Here at Peace Ridge we are often asked the question “What makes a sanctuary?” It’s a topic that we know a whole lot about, and we see the increasing need to define “sanctuary” to the public around us, particularly those animal folks who wish to best support animals. The following is an excerpt from a paper that Daniella Tessier, our founder, wrote in an attempt to address the growing need for public education around this issue:
“In Maine, as in many states, there are a growing number of ‘rescues’ and ‘sanctuaries’ popping up. All too often times we see that those individuals who say they offer sanctuary are actually hoarders or people who may have had good intentions, but do not have their systems in place to do the job that they say they do.
So what do you do BEFORE supporting a ‘sanctuary’? Schedule a visit. If you want to support a public non-profit, there should be little reason that you can’t visit. Yes, we sanctuary caretakers have our own schedules too – but if a non-profit is asking for your support, they should be happy to have you on their premises. If you do visit a ‘sanctuary’, don’t be afraid to ask critical questions. And if something sounds strange, it probably is. Lastly, don’t rely on mailings, websites, social media or any other venue for advertisement as your source of verification- unless you have been to the sanctuary, or know someone who has, you should be very careful where you lend your support.
When you arrive for your visit, look around with a discerning eye. Is the environment clean? At a sanctuary, the FIRST priority should always be cleanliness. If the facility- barns and pastures included, are not clean YOU ARE NOT VISITING A SANCTUARY! Anyone can feed and water animals. But cleanliness provides for a disease free, dignified living environment – and it is ESSENTIAL to the health and well-being of the animals. There is no excuse for animals to be walking in and eating out of their own excrement on any farm, most especially on a farm sanctuary. If that is the case, put your support elsewhere, and you may even want to call the authorities. I mention this last point in particular- because there are quite a few “sanctuaries” here in Maine and abroad where the conditions are shockingly filthy, and the care of the animals is extremely neglected, but they still manage to pull in public support.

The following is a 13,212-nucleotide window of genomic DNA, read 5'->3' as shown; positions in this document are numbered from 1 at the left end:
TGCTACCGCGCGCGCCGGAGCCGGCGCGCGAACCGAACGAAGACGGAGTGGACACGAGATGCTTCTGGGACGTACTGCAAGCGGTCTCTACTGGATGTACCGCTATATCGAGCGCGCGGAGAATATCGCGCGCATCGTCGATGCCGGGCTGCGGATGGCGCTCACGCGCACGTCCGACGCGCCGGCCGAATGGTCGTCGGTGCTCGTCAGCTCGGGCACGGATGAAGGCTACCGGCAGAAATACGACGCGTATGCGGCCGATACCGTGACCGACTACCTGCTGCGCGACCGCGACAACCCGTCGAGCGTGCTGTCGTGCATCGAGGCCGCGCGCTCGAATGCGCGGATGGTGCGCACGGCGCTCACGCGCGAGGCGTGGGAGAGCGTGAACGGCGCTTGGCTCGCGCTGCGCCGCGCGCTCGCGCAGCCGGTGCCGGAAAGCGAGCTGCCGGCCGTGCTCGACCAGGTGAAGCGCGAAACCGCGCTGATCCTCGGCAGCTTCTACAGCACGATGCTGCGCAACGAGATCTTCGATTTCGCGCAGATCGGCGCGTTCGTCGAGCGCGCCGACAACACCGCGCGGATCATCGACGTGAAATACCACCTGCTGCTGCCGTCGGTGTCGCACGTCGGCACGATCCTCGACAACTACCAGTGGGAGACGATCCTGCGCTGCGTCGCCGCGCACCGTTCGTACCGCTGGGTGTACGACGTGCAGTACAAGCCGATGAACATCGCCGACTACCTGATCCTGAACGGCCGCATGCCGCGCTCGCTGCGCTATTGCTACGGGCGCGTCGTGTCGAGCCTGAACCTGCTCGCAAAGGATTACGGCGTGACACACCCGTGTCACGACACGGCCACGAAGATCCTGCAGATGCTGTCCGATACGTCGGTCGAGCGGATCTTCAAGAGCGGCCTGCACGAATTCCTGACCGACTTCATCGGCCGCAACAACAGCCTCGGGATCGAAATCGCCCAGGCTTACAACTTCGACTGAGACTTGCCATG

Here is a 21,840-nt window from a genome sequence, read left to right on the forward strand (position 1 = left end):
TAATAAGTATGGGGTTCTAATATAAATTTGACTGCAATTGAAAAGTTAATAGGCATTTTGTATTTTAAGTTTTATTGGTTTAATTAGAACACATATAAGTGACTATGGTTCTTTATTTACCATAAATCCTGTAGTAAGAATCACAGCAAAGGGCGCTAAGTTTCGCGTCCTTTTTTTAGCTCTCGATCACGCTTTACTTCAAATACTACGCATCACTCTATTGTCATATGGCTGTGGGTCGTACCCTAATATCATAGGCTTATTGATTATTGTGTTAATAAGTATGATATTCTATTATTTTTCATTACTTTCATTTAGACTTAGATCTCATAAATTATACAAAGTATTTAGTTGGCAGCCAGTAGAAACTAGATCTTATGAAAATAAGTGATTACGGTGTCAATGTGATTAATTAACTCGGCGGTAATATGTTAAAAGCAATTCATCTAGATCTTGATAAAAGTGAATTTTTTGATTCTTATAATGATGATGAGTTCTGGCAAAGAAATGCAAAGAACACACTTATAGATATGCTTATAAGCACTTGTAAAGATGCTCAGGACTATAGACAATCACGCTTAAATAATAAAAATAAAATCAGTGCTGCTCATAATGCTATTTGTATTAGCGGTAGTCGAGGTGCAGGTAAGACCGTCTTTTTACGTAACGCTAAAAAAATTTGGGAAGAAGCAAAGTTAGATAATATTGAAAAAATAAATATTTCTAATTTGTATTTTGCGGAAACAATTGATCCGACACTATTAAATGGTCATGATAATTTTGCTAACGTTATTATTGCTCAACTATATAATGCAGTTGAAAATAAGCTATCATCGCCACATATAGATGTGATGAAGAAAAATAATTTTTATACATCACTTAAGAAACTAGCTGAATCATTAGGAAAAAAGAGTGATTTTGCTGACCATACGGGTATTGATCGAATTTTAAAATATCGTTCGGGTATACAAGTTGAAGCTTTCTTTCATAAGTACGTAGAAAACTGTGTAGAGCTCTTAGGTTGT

Next, you may ask yourself – ‘do the animals have enough space and what they need to live naturally?’ If the sanctuary has large animals on site, you want to see pastures for the animals to graze. At a sanctuary, the natural predisposition of the animal should be of primary concern. If a cow or horse has no grazing opportunities, it is not living a natural, healthy life. Anyone can have an animal in their back yard, but if the animal cannot live according to its biological and psychological needs – you are NOT at a sanctuary.
As the director of a small farm animal sanctuary for over ten years, I’ve met people on both sides of this discussion. I have seen many people who are eager to support animal organizations get duped, while there are other legitimate animal organizations who need public support to continue doing their good work. All we suggest is – before you jump on the sanctuary bandwagon, find out first hand who you’re supporting!”
For more information on this topic, visit Farm Sanctuary’s website Establishing a Sanctuary.